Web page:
Ariana Grande and the Subject of Vulnerability in Video Games


Over the past few weeks, I have been on a serious Ariana Grande bender. Though I’ve been a fan of hers since she released the trap-pop bop “Everyday“, her new album Thank U, Next has been playing from front-to-back in my headphones almost non-stop.

As much as I love every song on that album, one cut on the LP particularly stands out. Track 2, titled “needy”, speaks to the very core of how I approach the subject of love word-for-word, as flawed as it might be.

I’ma scream and shout for what I love
Passionate but I don’t give no f****
I admit that I’m a lil’ messed up
But I can hide it when I’m all dressed up
I’m obsessive and I love too hard
Good at overthinking with my heart
How you even think it got this far?

– Ariana Grande, “needy”

Having listened to this song about 100 times in a month, it got me thinking about the medium of video games. Are there any video games that I’ve played that speak to me in that same way? That cut right down to the very core of who I am, warts and all?

Based on the games that I play, they do a great job of putting me in the shoes of someone I would want to be. Whether that’s in the gi of a karate expert can shoot fireballs out of his hands, in the boots of a rifle-toting cowgirl, or an omnipresent force that can organize blocks at lightning speeds, I play video games mostly for the power fantasy. Within these worlds, I can be someone who possesses skills and attributes that I don’t have in real life. Or at the very least, they have skills and attributes that are more pronounced than my own.

Even in games with created characters, such as the Mass Effect franchise, I don’t necessarily see myself truly embodying that character, even though I’m in full control of their actions. Whether I play it as a paragon, renegade, or something in between, the actions of Shepard and the grandiose nature of the conflict make for an experience that I can’t really draw parallels to my own character flaws or personal struggles. I almost see those games as making the decisions in an interactive movie more than putting myself in that space suit and feeling the weight of the galaxy on my shoulders.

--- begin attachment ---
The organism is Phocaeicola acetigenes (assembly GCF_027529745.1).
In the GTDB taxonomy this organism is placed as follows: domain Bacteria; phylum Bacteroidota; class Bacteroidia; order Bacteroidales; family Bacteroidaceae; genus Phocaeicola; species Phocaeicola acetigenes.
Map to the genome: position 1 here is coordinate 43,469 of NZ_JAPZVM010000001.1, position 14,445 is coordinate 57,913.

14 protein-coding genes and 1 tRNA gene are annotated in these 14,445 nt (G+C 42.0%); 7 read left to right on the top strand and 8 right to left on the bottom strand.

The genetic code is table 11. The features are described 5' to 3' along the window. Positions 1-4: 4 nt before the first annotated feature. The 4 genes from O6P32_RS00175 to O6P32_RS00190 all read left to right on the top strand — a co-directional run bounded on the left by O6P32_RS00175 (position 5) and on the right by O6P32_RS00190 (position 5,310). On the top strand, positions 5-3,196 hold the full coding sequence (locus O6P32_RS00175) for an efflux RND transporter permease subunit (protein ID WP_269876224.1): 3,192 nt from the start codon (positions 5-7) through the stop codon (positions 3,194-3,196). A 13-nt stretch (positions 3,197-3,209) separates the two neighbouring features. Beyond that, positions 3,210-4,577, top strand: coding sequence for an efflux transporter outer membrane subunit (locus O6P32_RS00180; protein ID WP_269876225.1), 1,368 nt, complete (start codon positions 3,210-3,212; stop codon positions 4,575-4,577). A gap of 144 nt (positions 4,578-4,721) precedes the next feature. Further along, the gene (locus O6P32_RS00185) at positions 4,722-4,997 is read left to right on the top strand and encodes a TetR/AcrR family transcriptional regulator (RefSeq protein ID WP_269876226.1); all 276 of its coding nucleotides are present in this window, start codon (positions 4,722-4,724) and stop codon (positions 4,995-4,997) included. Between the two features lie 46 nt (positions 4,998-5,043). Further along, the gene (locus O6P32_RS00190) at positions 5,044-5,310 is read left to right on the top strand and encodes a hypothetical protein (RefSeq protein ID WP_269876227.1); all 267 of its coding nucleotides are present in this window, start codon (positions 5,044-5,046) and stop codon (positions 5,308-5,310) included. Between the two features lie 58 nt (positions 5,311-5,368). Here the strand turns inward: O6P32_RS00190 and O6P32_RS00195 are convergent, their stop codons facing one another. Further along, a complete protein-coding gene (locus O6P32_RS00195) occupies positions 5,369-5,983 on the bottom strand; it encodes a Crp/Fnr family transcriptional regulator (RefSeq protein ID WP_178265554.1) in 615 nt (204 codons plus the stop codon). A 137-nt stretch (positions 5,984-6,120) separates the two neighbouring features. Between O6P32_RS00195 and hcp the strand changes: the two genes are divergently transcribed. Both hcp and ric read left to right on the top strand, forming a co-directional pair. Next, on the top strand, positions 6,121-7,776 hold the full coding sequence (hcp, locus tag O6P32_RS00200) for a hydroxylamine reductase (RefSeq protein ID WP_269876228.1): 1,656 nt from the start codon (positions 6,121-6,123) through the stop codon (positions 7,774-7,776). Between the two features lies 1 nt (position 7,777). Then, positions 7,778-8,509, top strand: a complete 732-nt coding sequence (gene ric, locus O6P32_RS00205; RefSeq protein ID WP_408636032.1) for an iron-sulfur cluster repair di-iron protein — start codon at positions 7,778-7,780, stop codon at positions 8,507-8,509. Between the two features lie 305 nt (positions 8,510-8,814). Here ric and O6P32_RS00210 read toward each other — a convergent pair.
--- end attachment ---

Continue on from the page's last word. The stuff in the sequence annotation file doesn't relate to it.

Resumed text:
The only game I can think of that connects with my vulnerability in the same way that Ariana Grande song does is Celeste. Madeline is a heroic mountain climber who has the power to double jump and air dash, but she’s also dealing with scenarios that have real-life parallels while dealing with real-world stresses. I connect with the depression and anxiety she goes through over the course of her adventure. I can put myself in her shoes, staring up towards a real or metaphorical mountain to climb. I identify with her in the gondola, completely losing her cool until she takes the long breaths to settle down. Within Celeste, I see myself more vividly than I do in any other game.

Are there any games that speak to your vulnerabilities beyond a weakness to fire or susceptibility to headshots? That is, if you are in fact weak to fire or headshots. Might be overly presumptuous there. Nevertheless, what games (if any) connect with you on that level? While I may not have that many games to draw from that reach me in that way, maybe it’s just a matter of trying other games out there that do. In any case, I’m not going to stop listening to the new Ariana Grande album any time soon and I’m excited to see her in concert this June!

Buy the Celeste Original Soundtrack Now From!

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